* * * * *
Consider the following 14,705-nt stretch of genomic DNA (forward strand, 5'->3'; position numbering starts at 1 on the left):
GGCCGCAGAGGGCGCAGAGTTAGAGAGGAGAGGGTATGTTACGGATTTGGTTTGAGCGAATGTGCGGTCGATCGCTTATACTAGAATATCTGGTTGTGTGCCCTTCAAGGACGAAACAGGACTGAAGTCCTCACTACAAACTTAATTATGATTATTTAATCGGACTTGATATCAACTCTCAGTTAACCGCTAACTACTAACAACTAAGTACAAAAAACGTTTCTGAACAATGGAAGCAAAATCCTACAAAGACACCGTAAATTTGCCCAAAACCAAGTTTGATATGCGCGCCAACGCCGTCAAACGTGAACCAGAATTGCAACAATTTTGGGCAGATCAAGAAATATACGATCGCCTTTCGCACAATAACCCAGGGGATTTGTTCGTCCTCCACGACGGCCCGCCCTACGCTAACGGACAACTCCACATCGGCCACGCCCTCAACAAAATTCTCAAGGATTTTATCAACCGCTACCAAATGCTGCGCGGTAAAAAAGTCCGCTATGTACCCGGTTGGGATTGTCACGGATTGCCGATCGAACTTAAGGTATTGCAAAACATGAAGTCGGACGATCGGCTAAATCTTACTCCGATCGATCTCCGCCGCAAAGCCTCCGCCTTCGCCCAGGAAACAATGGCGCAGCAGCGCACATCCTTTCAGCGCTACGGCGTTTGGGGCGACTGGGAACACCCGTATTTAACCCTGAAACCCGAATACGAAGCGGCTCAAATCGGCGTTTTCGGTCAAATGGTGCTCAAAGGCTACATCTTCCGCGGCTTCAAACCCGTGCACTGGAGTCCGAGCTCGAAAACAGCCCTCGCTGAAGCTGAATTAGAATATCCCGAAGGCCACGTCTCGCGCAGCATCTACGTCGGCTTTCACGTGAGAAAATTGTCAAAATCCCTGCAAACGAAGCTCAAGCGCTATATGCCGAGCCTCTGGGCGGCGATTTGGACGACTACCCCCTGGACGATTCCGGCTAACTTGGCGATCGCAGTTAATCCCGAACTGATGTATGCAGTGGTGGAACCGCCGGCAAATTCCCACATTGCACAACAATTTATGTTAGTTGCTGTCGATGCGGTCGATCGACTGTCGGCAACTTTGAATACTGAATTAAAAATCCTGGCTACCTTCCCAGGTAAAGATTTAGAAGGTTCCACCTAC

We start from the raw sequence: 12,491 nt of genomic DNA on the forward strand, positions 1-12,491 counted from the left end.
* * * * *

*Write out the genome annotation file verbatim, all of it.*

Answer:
Consider the following 14,705-nt stretch of genomic DNA (forward strand, 5'->3'; position numbering starts at 1 on the left):
GGCCGCAGAGGGCGCAGAGTTAGAGAGGAGAGGGTATGTTACGGATTTGGTTTGAGCGAATGTGCGGTCGATCGCTTATACTAGAATATCTGGTTGTGTGCCCTTCAAGGACGAAACAGGACTGAAGTCCTCACTACAAACTTAATTATGATTATTTAATCGGACTTGATATCAACTCTCAGTTAACCGCTAACTACTAACAACTAAGTACAAAAAACGTTTCTGAACAATGGAAGCAAAATCCTACAAAGACACCGTAAATTTGCCCAAAACCAAGTTTGATATGCGCGCCAACGCCGTCAAACGTGAACCAGAATTGCAACAATTTTGGGCAGATCAAGAAATATACGATCGCCTTTCGCACAATAACCCAGGGGATTTGTTCGTCCTCCACGACGGCCCGCCCTACGCTAACGGACAACTCCACATCGGCCACGCCCTCAACAAAATTCTCAAGGATTTTATCAACCGCTACCAAATGCTGCGCGGTAAAAAAGTCCGCTATGTACCCGGTTGGGATTGTCACGGATTGCCGATCGAACTTAAGGTATTGCAAAACATGAAGTCGGACGATCGGCTAAATCTTACTCCGATCGATCTCCGCCGCAAAGCCTCCGCCTTCGCCCAGGAAACAATGGCGCAGCAGCGCACATCCTTTCAGCGCTACGGCGTTTGGGGCGACTGGGAACACCCGTATTTAACCCTGAAACCCGAATACGAAGCGGCTCAAATCGGCGTTTTCGGTCAAATGGTGCTCAAAGGCTACATCTTCCGCGGCTTCAAACCCGTGCACTGGAGTCCGAGCTCGAAAACAGCCCTCGCTGAAGCTGAATTAGAATATCCCGAAGGCCACGTCTCGCGCAGCATCTACGTCGGCTTTCACGTGAGAAAATTGTCAAAATCCCTGCAAACGAAGCTCAAGCGCTATATGCCGAGCCTCTGGGCGGCGATTTGGACGACTACCCCCTGGACGATTCCGGCTAACTTGGCGATCGCAGTTAATCCCGAACTGATGTATGCAGTGGTGGAACCGCCGGCAAATTCCCACATTGCACAACAATTTATGTTAGTTGCTGTCGATGCGGTCGATCGACTGTCGGCAACTTTGAATACTGAATTAAAAATCCTGGCTACCTTCCCAGGTAAAGATTTAGAAGGTTCCACCTAC

We start from the raw sequence: 12,491 nt of genomic DNA on the forward strand, positions 1-12,491 counted from the left end.